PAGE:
[Due to a lack of time during the debate Section 11 of the Bill was not addressed. The below text would have been Senator Zappone's contribution.]
Senator Katherine Zappone
Welcome the Minister to the House and acknowledge her very systematic and diligent approach to reform of the social welfare protection system—grounded in her extensive experience with the people and the varied & complex schemes-- and to acknowledge her protection of a substantial sum of the current safety net that was not cut from budget 2012. This is a serious achievement, in my view.
I do, however, agree with my colleagues who move to oppose this section of the bill. Illness prevented me from speaking at Second Stage on this bill – I would, however, like to make two observations at a more general level first. Then I will outline the reasons for my opposition to this section, and in the context of laying out that rationale, I do have a couple of questions for the Minister. I do not think these questions been covered yet in previous debates in the Dail or Seanad.
1) I note/observe that, of the top 20 budget hits of 2012, with the increase of VAT’s estimated saving of 670 million as number 1, changes made to one parent family payment rules in respect of children over 7 years and in relation to the earnings disregard – is equivalent to the 6th highest hit/savings = 112 million euros.
2) I note/observe that the independent think-tank TASC, on the basis of well-worked out evidence, has judged that this budget will disproportionately affect the poorest income groups in society. The proposed change to reducing the earnings disregard for One Parent Family Payments is, I think, a key example of this.
Questions and reasons for opposition
Firstly: how you determined the earnings disregard figure.
Am I correct, Minister, that your primary rationale for reducing the earnings disregard over time is so that the OPFP is the same as the earnings disregard for the jobseekers allowance? While, in theory, that streamlining of our massively complex system could make sense, in practice is it not the case that with the reduced earnings disregard for single parents, they still have higher barriers to return to work than many jobseekers, who do not have children to be cared for, and/or who have a partner earning? And, that these higher barriers could be reduced by a higher weekly household income which the change to lower the earnings disregard inhibits? I just don’t understand your rationale on this one, and how it can be said to be progressive in any manner.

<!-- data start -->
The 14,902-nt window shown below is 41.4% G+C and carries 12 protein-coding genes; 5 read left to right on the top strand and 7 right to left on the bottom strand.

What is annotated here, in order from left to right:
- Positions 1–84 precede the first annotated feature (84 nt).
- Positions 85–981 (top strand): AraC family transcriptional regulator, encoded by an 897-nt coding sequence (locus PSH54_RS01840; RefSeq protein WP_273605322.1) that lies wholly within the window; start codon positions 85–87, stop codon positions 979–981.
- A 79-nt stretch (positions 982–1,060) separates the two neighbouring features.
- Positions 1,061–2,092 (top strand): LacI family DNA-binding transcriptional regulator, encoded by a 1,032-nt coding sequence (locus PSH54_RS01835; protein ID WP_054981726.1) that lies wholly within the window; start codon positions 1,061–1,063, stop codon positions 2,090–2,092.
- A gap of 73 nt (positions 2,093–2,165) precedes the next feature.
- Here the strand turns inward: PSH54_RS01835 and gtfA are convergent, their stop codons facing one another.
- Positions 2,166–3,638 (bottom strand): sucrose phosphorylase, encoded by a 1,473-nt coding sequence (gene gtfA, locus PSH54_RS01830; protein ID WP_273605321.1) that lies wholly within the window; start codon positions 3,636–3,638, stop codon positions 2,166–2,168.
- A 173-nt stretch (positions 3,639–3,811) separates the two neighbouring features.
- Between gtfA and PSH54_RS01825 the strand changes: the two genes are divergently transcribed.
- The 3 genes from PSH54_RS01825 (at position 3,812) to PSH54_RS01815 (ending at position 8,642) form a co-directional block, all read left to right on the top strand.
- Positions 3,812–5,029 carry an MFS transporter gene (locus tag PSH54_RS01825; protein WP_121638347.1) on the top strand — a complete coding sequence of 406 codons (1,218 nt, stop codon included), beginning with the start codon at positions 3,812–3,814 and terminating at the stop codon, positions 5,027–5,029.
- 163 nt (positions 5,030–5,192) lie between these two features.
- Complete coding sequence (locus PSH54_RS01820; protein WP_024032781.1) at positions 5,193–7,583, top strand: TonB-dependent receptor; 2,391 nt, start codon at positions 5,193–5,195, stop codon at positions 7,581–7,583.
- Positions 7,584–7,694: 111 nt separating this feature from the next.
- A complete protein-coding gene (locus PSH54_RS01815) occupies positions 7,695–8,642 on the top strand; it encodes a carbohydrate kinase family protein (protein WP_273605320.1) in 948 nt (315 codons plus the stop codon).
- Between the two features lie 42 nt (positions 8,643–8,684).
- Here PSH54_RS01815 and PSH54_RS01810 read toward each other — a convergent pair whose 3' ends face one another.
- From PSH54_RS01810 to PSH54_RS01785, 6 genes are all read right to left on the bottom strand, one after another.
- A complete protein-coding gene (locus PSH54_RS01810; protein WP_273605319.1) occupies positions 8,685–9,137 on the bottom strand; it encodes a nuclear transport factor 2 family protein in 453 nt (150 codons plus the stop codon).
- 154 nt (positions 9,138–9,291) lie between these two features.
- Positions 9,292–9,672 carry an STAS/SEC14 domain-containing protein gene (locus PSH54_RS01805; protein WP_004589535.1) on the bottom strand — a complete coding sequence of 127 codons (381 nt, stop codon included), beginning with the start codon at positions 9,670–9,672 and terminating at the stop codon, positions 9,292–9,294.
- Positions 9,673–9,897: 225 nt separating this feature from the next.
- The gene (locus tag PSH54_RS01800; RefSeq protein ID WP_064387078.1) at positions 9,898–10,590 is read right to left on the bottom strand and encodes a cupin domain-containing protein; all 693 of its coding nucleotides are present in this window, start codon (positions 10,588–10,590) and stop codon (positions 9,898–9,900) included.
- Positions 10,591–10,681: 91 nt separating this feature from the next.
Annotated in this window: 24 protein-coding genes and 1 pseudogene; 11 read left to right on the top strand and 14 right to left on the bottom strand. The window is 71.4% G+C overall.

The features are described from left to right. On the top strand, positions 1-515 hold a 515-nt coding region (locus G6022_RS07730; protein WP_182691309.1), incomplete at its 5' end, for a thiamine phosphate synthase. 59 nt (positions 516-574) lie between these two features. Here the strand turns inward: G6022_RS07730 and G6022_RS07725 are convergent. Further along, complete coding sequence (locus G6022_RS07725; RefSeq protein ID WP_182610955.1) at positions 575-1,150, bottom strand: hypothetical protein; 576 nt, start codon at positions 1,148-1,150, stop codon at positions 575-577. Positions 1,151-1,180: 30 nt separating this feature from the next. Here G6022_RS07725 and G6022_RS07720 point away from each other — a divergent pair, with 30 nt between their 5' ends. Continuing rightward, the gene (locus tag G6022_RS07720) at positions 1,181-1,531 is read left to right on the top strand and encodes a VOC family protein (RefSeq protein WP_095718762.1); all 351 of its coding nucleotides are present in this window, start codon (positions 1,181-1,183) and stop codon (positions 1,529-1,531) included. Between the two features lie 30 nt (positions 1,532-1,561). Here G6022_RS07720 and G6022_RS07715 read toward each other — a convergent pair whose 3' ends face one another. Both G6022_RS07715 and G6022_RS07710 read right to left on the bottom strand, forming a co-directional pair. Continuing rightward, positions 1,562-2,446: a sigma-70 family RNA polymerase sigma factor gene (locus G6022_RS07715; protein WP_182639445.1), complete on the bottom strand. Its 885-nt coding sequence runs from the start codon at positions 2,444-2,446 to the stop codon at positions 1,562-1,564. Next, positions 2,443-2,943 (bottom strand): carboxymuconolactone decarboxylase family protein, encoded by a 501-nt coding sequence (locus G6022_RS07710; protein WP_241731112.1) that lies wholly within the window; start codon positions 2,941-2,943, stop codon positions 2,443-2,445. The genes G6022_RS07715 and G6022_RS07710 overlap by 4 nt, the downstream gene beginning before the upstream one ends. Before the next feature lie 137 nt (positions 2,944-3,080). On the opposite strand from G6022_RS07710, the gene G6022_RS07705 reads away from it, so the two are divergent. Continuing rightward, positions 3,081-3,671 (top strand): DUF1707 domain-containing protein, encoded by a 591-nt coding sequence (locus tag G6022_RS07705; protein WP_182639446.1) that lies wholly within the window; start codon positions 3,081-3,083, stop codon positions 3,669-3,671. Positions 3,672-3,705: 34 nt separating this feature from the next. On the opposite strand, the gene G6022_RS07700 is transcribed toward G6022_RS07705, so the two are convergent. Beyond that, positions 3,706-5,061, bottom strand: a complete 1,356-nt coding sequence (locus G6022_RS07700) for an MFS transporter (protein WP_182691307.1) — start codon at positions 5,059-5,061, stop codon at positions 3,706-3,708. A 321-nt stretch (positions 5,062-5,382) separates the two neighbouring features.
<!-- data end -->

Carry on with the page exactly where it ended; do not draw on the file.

Secondly: reduction of earnings disregard could put lone parents and their children further below a minimum income standard to meet their basic needs.
Many experts argue that current measures of income adequacy are arbitrary. Poverty is measured in a number of ways including relative income measures and measures of deprivation but none of these methods show the cost of a standard of living which meets an individual’s or a household’s physical, psychological and social needs and the income necessary to ensure the required expenditure. Decisions about income levels need to reflect the cost of living and be based on expenditure figures that are empirically worked out. An increasing number of EU states have accepted minimum income standards as a measure of assessing income needed and as a guide to inform social welfare policy. Minimum income standards developed by the Vincentian Partnership for Social Justice are based on needs not wants and are an important tool in the prevention of poverty and social exclusion. 18% of all children are in lone parent families. These families are most at risk of poverty. Calculations done by my office and the Vincentian Partnership yesterday show that a one parent family with two children aged 10 and 15 will now have an income which is €114.56 less than the minimum standard of living. The changes proposed to the earnings disregard will mean that lone parents will be losing approximately €40 per week when the disregard is reduced to €60 euro. These changes to our Social Welfare system will bring people further into poverty and further away from a minimum standard of income.
Finally: will Lone Parents benefit from the new Labour Market Activation Fund?
Figures from One Family show that the vast majority of lone parents [83%] have a desire and motivation to access training or employment. This motivation is met with a number of barriers, most significantly, a lack of subsidised child care or after school care. Minister, in some of your responses to the criticism of measures regarding one parent families you have spoken about getting people into the work place and education and training, especially the long term unemployed which the 20million euro Labour Activation Fund targets, and I welcome the measures recently announced. Isn’t it correct, though, that lone parents cannot access the supports available to job seekers on the Live Register, thus will not benefit from this Fund? If we are to achieve, a Culture of Enablement, as you have spoken about, we must provide people with the necessary supports to work or train. I must ask what measures will be brought forth to assist lone parents in this regard?